URC Daily Devotion Friday 25 November 2022

Friday 25 November 2022  Genealogy  St Matthew 1: 1 – 17
 
An account of the genealogy of Jesus the Messiah, the son of David, the son of Abraham. Abraham was the father of Isaac, and Isaac the father of Jacob, and Jacob the father of Judah and his brothers,  and Judah the father of Perez and Zerah by Tamar, and Perez the father of Hezron, and Hezron the father of Aram,  and Aram the father of Aminadab, and Aminadab the father of Nahshon, and Nahshon the father of Salmon,  and Salmon the father of Boaz by Rahab, and Boaz the father of Obed by Ruth, and Obed the father of Jesse,  and Jesse the father of King David.

And David was the father of Solomon by the wife of Uriah,  and Solomon the father of Rehoboam, and Rehoboam the father of Abijah, and Abijah the father of Asaph, and Asaph the father of Jehoshaphat, and Jehoshaphat the father of Joram, and Joram the father of Uzziah,  and Uzziah the father of Jotham, and Jotham the father of Ahaz, and Ahaz the father of Hezekiah,  and Hezekiah the father of Manasseh, and Manasseh the father of Amos, and Amos the father of Josiah,  and Josiah the father of Jechoniah and his brothers, at the time of the deportation to Babylon.

And after the deportation to Babylon: Jechoniah was the father of Salathiel, and Salathiel the father of Zerubbabel,  and Zerubbabel the father of Abiud, and Abiud the father of Eliakim, and Eliakim the father of Azor,  and Azor the father of Zadok, and Zadok the father of Achim, and Achim the father of Eliud, 1and Eliud the father of Eleazar, and Eleazar the father of Matthan, and Matthan the father of Jacob,  and Jacob the father of Joseph the husband of Mary, of whom Jesus was born, who is called the Messiah.

So all the generations from Abraham to David are fourteen generations; and from David to the deportation to Babylon, fourteen generations; and from the deportation to Babylon to the Messiah, fourteen generations.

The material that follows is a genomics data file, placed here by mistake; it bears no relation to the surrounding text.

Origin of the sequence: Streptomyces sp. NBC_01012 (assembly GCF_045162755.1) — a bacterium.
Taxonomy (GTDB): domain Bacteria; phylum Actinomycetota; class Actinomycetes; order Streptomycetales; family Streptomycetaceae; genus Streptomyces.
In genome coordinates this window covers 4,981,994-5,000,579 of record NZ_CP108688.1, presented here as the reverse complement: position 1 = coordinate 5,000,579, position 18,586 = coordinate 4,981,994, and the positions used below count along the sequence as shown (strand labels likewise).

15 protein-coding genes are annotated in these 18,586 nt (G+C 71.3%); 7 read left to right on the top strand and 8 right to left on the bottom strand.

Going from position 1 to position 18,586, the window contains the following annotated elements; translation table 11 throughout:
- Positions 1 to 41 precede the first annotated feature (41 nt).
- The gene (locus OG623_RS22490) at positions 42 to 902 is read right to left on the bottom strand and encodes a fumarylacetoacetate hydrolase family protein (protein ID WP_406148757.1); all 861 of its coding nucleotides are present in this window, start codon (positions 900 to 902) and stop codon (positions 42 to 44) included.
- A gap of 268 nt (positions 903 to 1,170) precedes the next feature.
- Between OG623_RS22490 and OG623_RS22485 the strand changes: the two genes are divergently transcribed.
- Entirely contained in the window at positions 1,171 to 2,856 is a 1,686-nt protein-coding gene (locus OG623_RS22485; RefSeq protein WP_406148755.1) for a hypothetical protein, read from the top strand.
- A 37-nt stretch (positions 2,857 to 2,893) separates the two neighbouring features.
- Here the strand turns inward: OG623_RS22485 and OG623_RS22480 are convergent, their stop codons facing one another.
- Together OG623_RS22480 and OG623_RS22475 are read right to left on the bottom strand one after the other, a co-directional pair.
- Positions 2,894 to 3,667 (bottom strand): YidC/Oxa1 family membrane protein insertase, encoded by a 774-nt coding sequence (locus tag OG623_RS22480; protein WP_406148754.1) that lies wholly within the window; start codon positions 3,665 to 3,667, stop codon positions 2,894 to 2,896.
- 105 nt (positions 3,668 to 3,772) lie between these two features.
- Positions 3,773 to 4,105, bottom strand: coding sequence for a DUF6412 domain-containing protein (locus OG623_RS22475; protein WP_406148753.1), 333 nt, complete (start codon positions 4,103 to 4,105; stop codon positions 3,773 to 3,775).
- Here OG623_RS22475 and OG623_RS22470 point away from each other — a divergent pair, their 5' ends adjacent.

Reflection

Television programmes, such as Who Do You Think You Are? help famous people to learn more about their family history.  When I finally finished my PhD I got a part of my life back, and one thing that I did was to revert to researching my family history.  I suspect that everyone studying their family history finds a few surprises.  I found an unmarried mother who made a rather clever job of covering tracks, and two minor criminals in a different branch.

Today we are presented with a family history of Jesus.  What we get is certainly more tidy and convenient than any family history that I’ve ever seen for anyone else, but should we be surprised that the saviour of the word doesn’t fit our normal patterns?

Back in 2016 Justin Welby, the Archbishop of Canterbury, discovered that his biological father was not the man that he’d always thought it was.  He made a public statement, in which he said that:
“I know that I find who I am in Jesus Christ, not in genetics, and my identity in him never changes…at the very outset of my inauguration service three years ago, Evangeline Kanagasooriam, a young member of the Canterbury Cathedral congregation, said: “We greet you in the name of Christ. Who are you, and why do you request entry?”  To which I responded: “I am Justin, a servant of Jesus Christ, and I come as one seeking the grace of God to travel with you in His service together.”  What has changed?  Nothing!”

Whatever we ever do or don’t know of our own family history, whatever we will learn of Jesus from his family history in the coming days, each of us finds our truest and deepest identity as nothing more and nothing less than a child of God.

Prayer

Lord, help me dig into the past, 
And sift the sands of time, 
That I might find the roots that made 
This family tree mine. 

Lord, let it bridge the gap that haunts 
My soul, when I can’t find 
The missing link between some name 
That ends the same as mine.  Amen.
 

 

Today’s writer

The Rev’d Dr Michael Hopkins is minister of a group of Methodist and United Reformed Churches in and around Farnham, Surrey, and Clerk of the General Assembly.

Copyright

New Revised Standard Version Bible: Anglicized Edition, copyright © 1989, 1995 National Council of the Churches of Christ in the United States of America. Used by permission. All rights reserved worldwide.

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